U.S. President Barack Obama talks to Australia's Governor General Quentin Bryce at the Australian War Memorial on the second day of his 2-day visit to Australia, on November 17, 2011 in Canberra, Australia.
Credit: Lukas Coch-Pool

BRISBANE, Australia — President Barack Obama said Thursday that the US would make the Asia-Pacific region a "top priority" as the wars in Iraq and Afghanistan wound down, and that despite budget constraints America was "here to stay" as a Pacific power.

In an address to Australian lawmakers in Canberra, Obama said Asia-Pacific countries would play a vital role in shaping the world in the 21st Century.

"With most of the world's nuclear powers and some half of humanity, Asia will largely define whether the century ahead will be marked by conflict or co-operation, needless suffering or human progress," he said.

He stressed that any reductions in US defense spending would not come at the expense of maintaining a strong military presence in the region to protect America's "unique ability to project power and deter threats to peace." 

"After a decade of extraordinary growth in our military budgets — and as we definitively end the war in Iraq, and begin to wind down the war in Afghanistan — we will make some reductions in defense spending," Obama said in remarks seen as an attempt to allay concerns that intensifying pressure to cut the US budget deficit would lead to a weakened U.S. footprint in Asia.

However, he added, "reductions in U.S. defense spending will not — I repeat, will not — come at the expense of the Asia Pacific.

In fact: "As a Pacific nation, the United States will play a larger and long-term role in shaping this region and its future, by upholding core principles and in close partnership with allies and friends." 

On Wednesday, Obama and Australia's prime Minister Julia Gillard announced an agreement to boost the presence of U.S. forces on Australian soil.

(GlobalPost reports: G'day Mr. President — Barack Obama lands in Australia)

Australia has agreed to host a force of 2,500 U.S. Marines to be based in Australia's Northern Territory for rotating six-month deployments.

In addition, Canberra will allow greater use of Darwin air base by US military aircraft, including jet fighters and bombers, and of Western Australia's Stirling naval base by U.S. vessels.

China reportedly reacted swiftly, suggesting the deployment of U.S. troops to Australia may not be appropriate and should be discussed within the international community.

The Australian newspaper, meanwhile, quoted an editorial in China's state-owned People's Daily as admonishing Australia for relying on China for its economic interests while turning to the United States for political and security purposes.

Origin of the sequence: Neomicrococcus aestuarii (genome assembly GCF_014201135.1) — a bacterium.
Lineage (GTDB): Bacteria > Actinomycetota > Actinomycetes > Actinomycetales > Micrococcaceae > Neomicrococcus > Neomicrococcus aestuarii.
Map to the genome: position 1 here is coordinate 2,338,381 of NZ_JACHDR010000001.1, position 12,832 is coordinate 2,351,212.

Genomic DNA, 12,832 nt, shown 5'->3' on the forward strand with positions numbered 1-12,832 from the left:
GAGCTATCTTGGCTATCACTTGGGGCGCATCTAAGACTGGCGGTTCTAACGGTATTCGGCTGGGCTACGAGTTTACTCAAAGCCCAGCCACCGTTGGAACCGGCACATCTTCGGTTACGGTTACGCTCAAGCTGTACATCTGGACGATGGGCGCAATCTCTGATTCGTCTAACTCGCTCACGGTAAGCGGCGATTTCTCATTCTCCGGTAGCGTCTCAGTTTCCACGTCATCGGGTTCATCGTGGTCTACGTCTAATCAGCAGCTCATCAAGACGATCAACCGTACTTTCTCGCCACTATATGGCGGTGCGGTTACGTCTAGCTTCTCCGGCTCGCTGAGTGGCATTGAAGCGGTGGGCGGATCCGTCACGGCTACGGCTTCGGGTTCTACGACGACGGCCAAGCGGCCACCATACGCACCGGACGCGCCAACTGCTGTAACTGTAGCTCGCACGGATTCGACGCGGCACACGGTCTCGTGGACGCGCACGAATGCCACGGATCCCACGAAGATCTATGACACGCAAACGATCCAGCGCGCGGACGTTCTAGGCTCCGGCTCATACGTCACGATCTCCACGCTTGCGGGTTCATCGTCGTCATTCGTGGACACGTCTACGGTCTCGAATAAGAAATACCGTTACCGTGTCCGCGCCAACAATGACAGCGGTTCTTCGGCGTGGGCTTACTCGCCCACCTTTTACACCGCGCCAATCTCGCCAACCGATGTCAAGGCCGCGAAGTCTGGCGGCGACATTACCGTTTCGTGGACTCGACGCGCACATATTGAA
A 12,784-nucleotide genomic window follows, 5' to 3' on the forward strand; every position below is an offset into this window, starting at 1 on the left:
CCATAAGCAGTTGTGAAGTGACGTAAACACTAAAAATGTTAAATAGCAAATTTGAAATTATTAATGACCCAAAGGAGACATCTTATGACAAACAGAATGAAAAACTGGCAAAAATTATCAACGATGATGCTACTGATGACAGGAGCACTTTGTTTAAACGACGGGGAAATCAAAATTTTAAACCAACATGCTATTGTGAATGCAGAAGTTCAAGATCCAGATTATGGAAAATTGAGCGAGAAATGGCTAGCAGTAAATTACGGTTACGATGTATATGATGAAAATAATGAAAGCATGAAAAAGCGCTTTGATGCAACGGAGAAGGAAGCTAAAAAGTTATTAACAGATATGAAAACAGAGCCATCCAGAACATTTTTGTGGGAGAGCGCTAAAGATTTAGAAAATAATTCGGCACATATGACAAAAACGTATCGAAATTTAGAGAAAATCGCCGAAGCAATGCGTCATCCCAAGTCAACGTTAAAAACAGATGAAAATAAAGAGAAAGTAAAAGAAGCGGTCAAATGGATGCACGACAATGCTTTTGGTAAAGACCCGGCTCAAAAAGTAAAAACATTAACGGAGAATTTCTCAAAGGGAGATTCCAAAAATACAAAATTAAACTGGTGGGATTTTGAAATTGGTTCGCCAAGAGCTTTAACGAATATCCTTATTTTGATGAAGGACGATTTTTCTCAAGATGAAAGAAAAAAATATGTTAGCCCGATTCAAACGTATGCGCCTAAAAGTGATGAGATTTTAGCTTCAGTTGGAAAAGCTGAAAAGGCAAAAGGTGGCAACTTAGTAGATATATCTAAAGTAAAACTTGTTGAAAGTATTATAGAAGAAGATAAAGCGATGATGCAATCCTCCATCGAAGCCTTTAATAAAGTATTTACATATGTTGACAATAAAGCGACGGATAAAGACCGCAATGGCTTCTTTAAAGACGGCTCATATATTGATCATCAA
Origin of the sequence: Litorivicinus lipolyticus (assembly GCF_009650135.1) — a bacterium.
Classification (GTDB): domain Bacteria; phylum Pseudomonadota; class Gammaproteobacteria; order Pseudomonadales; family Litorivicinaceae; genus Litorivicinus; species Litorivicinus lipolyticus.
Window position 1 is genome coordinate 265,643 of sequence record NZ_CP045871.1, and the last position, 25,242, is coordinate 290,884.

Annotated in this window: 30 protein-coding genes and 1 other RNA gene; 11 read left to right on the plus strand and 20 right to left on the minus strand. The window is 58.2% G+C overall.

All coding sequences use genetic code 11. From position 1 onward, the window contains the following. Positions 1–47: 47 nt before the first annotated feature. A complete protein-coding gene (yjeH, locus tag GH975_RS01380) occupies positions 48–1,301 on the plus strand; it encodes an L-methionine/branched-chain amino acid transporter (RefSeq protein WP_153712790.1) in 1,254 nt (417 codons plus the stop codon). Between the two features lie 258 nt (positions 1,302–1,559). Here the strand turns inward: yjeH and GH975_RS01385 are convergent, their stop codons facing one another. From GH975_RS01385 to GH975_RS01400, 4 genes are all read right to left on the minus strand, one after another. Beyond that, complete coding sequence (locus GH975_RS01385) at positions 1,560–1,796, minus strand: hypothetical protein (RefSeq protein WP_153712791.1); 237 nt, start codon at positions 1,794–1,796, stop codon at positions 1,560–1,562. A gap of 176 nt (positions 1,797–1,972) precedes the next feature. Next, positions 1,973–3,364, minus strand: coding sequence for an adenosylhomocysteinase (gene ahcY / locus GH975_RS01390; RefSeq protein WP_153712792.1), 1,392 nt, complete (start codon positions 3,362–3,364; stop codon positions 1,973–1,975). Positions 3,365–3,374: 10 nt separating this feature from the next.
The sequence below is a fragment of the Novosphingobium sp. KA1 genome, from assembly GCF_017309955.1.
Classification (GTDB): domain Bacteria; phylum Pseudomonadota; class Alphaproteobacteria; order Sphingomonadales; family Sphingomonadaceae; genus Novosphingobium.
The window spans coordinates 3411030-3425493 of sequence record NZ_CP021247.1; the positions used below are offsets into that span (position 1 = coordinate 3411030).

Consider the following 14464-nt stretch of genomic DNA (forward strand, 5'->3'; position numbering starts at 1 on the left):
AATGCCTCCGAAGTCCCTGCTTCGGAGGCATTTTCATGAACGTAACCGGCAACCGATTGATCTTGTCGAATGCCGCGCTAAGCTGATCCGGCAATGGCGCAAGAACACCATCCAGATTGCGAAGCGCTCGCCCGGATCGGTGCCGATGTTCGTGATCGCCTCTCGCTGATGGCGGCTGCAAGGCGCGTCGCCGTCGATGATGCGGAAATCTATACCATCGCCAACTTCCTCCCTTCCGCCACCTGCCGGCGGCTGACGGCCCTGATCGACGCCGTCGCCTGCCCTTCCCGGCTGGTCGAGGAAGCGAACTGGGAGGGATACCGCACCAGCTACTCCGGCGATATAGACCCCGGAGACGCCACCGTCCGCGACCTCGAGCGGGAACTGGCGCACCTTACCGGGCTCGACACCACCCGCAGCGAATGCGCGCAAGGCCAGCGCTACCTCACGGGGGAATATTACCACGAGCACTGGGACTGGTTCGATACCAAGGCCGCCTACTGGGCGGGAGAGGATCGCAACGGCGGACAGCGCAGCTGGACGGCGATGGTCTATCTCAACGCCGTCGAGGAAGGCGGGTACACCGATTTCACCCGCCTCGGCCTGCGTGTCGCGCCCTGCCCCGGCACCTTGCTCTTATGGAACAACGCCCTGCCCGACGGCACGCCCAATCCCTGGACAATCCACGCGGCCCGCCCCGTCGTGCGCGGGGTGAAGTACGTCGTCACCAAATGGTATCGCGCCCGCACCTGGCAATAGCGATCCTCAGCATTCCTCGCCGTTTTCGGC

The editorial also warned that Australia risked being "caught in the crossfire" if the United States used new Australian-based military forces to threaten its interests.

"Australia surely cannot play China for a fool. It is impossible for China to remain detached, no matter what Australia does to undermine its security.

"If Australia uses its military bases to help the US harm Chinese interests, then Australia itself will be caught in the crossfire."

In his speech to lawmakers on Thursday, Obama insisted there was nothing inappropriate about the US troop deployment Down Under.

Rather, he said, it would provide new opportunities to train with allies and partners and also improve US responsiveness to humanitarian crises and disaster relief in the region.

He repeated comments made Wednesday that the US welcomed the rise of a peaceful and prosperous China and would "seek more opportunities to work with Beijing, including greater communication between each other's militaries to promote understanding," VOA reported.

The U.S. president addressed the Australian Parliament on the second day of his visit to the country, which falls midway through a nine-day Asia-Pacific tour.

He goes next to Bali, where according to Reuters "he will seek to underscore a focus on Asia by becoming the first U.S. president to participate in the East Asia Summit, a diplomatic bloc that admitted the United States and Russia this year."

(GlobalPost reports: China warns against US involvement in South China Sea dispute)

In his speech, Mr. Obama also said human rights violations persist in Burma despite progress there, and said the United States will continue to speak clearly about the steps that must be taken for Burma's government to have a better relationship with the United States.

Later Thursday, Obama visits Australia's air base in Darwin, becoming the first U.S. president to do so.

Late Wednesday night, Obama praised the enduring bond between Australia and the United States, telling dignitaries gathered in the Great Hall at Parliament House that it is about "knowing we've got each other's backs."

During a speech to dignitaries gathered in the Great Hall at Parliament House for an official dinner, Obama said Australia and the US had been able to rely on one another as allies in times of hardship, and referred directly to some seminal points in history.

"In some of our darkest moments when our countries have been threatened, when we needed a friend to count on, we've always been there for each other at Darwin, at Midway, after 9/11 and after Bali," he said. "It's that moment in the midst of battle, when the bullets are flying, and the outcome is uncertain, when Americans and Aussies look over at each other knowing that we've got each other's backs . . . Knowing in our hearts no worries, she'll be right."

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